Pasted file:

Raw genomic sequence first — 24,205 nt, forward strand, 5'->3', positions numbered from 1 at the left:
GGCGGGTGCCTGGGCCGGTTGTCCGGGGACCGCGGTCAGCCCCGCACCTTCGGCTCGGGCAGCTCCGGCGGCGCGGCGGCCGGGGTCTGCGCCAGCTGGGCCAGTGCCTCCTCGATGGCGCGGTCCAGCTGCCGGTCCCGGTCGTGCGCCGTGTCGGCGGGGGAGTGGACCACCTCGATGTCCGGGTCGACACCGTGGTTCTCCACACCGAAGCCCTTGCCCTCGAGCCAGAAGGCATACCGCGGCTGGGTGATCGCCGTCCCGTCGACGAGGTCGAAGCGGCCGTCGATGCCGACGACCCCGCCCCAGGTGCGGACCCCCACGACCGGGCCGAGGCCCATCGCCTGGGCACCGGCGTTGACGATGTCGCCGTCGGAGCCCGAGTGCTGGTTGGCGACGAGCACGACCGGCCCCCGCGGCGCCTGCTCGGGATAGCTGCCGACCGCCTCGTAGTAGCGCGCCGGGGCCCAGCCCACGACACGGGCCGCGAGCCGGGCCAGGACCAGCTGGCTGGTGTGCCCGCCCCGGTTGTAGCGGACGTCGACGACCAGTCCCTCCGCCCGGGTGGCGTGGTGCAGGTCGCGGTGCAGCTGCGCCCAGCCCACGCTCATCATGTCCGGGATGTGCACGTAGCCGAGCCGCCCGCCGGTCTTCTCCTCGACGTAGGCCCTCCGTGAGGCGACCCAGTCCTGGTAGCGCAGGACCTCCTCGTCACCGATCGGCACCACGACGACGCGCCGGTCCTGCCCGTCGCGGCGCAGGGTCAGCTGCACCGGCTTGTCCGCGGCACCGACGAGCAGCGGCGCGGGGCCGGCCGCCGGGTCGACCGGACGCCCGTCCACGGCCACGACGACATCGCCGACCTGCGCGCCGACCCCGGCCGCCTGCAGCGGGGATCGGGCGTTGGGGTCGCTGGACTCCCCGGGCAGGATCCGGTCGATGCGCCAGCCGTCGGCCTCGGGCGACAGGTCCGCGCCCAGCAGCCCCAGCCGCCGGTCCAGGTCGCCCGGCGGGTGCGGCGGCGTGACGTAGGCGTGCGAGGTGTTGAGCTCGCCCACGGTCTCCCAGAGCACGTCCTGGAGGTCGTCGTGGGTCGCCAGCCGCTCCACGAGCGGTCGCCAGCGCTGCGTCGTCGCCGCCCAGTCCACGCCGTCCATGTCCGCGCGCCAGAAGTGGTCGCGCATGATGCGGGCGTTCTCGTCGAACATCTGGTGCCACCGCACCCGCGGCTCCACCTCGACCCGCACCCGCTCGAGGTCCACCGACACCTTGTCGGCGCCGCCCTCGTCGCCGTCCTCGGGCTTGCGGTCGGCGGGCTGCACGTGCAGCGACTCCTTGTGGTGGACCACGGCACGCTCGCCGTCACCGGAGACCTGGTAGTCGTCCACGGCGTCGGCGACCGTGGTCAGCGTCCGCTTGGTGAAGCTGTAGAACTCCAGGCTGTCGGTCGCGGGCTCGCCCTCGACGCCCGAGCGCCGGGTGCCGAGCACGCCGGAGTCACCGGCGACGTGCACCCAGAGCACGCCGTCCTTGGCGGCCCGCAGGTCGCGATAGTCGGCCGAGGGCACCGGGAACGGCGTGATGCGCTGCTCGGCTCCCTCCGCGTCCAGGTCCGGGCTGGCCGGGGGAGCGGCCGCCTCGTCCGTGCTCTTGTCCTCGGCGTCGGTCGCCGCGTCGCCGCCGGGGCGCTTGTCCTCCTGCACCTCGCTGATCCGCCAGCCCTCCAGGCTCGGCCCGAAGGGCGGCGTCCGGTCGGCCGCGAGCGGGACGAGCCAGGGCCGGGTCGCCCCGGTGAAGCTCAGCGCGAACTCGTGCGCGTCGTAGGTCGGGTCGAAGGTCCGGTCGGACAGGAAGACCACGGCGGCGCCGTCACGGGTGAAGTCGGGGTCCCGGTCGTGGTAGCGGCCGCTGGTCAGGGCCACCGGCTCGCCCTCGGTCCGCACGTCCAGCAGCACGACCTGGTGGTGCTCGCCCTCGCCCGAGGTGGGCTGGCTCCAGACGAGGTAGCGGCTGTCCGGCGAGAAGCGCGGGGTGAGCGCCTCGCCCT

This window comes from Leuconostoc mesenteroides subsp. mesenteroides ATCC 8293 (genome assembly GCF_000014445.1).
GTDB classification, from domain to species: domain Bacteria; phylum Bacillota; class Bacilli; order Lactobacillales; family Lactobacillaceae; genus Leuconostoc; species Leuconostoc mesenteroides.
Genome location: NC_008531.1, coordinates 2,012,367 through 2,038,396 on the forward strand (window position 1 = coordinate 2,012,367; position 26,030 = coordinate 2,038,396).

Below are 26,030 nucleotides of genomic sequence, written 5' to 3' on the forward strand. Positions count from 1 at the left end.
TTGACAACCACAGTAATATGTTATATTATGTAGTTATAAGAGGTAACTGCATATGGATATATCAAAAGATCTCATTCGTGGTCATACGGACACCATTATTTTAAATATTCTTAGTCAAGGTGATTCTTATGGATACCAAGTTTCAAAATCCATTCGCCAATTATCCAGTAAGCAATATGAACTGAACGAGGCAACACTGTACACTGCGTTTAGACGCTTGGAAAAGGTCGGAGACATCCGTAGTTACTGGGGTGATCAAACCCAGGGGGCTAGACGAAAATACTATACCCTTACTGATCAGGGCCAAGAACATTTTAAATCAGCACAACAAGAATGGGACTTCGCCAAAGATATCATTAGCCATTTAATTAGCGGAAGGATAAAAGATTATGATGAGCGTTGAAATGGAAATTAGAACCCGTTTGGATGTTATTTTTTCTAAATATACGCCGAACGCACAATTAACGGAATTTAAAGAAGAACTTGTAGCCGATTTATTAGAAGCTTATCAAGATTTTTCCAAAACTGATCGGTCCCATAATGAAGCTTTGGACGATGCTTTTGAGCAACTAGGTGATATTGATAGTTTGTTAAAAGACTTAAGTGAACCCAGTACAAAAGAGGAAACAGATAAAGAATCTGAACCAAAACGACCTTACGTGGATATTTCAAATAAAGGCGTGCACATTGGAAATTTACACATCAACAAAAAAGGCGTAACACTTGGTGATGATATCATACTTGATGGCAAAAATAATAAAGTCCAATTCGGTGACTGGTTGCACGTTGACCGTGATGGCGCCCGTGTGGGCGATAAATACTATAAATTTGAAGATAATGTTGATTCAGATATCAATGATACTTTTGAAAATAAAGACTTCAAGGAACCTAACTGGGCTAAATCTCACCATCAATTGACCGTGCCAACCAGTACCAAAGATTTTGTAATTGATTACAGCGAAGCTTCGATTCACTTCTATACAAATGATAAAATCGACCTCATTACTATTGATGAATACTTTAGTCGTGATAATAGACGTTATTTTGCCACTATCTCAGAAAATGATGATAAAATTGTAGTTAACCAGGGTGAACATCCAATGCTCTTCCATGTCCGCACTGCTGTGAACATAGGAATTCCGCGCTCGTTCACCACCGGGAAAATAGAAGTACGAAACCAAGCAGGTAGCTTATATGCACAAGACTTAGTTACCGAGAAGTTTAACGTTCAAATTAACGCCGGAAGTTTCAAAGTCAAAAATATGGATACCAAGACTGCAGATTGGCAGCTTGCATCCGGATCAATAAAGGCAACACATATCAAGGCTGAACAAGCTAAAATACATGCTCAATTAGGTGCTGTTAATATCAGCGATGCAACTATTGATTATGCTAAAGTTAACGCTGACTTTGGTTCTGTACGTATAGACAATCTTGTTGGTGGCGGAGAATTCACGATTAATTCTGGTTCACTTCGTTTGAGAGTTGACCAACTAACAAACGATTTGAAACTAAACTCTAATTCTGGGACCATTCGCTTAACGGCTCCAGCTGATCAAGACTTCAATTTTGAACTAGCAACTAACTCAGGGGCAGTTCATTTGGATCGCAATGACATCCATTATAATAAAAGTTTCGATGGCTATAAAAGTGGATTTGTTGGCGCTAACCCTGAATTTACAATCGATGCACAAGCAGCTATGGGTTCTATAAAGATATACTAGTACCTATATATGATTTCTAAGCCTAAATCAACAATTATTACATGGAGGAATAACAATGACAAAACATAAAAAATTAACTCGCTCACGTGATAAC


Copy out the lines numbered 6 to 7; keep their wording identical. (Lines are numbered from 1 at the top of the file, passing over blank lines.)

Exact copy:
Below are 26,030 nucleotides of genomic sequence, written 5' to 3' on the forward strand. Positions count from 1 at the left end.
TTGACAACCACAGTAATATGTTATATTATGTAGTTATAAGAGGTAACTGCATATGGATATATCAAAAGATCTCATTCGTGGTCATACGGACACCATTATTTTAAATATTCTTAGTCAAGGTGATTCTTATGGATACCAAGTTTCAAAATCCATTCGCCAATTATCCAGTAAGCAATATGAACTGAACGAGGCAACACTGTACACTGCGTTTAGACGCTTGGAAAAGGTCGGAGACATCCGTAGTTACTGGGGTGATCAAACCCAGGGGGCTAGACGAAAATACTATACCCTTACTGATCAGGGCCAAGAACATTTTAAATCAGCACAACAAGAATGGGACTTCGCCAAAGATATCATTAGCCATTTAATTAGCGGAAGGATAAAAGATTATGATGAGCGTTGAAATGGAAATTAGAACCCGTTTGGATGTTATTTTTTCTAAATATACGCCGAACGCACAATTAACGGAATTTAAAGAAGAACTTGTAGCCGATTTATTAGAAGCTTATCAAGATTTTTCCAAAACTGATCGGTCCCATAATGAAGCTTTGGACGATGCTTTTGAGCAACTAGGTGATATTGATAGTTTGTTAAAAGACTTAAGTGAACCCAGTACAAAAGAGGAAACAGATAAAGAATCTGAACCAAAACGACCTTACGTGGATATTTCAAATAAAGGCGTGCACATTGGAAATTTACACATCAACAAAAAAGGCGTAACACTTGGTGATGATATCATACTTGATGGCAAAAATAATAAAGTCCAATTCGGTGACTGGTTGCACGTTGACCGTGATGGCGCCCGTGTGGGCGATAAATACTATAAATTTGAAGATAATGTTGATTCAGATATCAATGATACTTTTGAAAATAAAGACTTCAAGGAACCTAACTGGGCTAAATCTCACCATCAATTGACCGTGCCAACCAGTACCAAAGATTTTGTAATTGATTACAGCGAAGCTTCGATTCACTTCTATACAAATGATAAAATCGACCTCATTACTATTGATGAATACTTTAGTCGTGATAATAGACGTTATTTTGCCACTATCTCAGAAAATGATGATAAAATTGTAGTTAACCAGGGTGAACATCCAATGCTCTTCCATGTCCGCACTGCTGTGAACATAGGAATTCCGCGCTCGTTCACCACCGGGAAAATAGAAGTACGAAACCAAGCAGGTAGCTTATATGCACAAGACTTAGTTACCGAGAAGTTTAACGTTCAAATTAACGCCGGAAGTTTCAAAGTCAAAAATATGGATACCAAGACTGCAGATTGGCAGCTTGCATCCGGATCAATAAAGGCAACACATATCAAGGCTGAACAAGCTAAAATACATGCTCAATTAGGTGCTGTTAATATCAGCGATGCAACTATTGATTATGCTAAAGTTAACGCTGACTTTGGTTCTGTACGTATAGACAATCTTGTTGGTGGCGGAGAATTCACGATTAATTCTGGTTCACTTCGTTTGAGAGTTGACCAACTAACAAACGATTTGAAACTAAACTCTAATTCTGGGACCATTCGCTTAACGGCTCCAGCTGATCAAGACTTCAATTTTGAACTAGCAACTAACTCAGGGGCAGTTCATTTGGATCGCAATGACATCCATTATAATAAAAGTTTCGATGGCTATAAAAGTGGATTTGTTGGCGCTAACCCTGAATTTACAATCGATGCACAAGCAGCTATGGGTTCTATAAAGATATACTAGTACCTATATATGATTTCTAAGCCTAAATCAACAATTATTACATGGAGGAATAACAATGACAAAACATAAAAAATTAACTCGCTCACGTGATAAC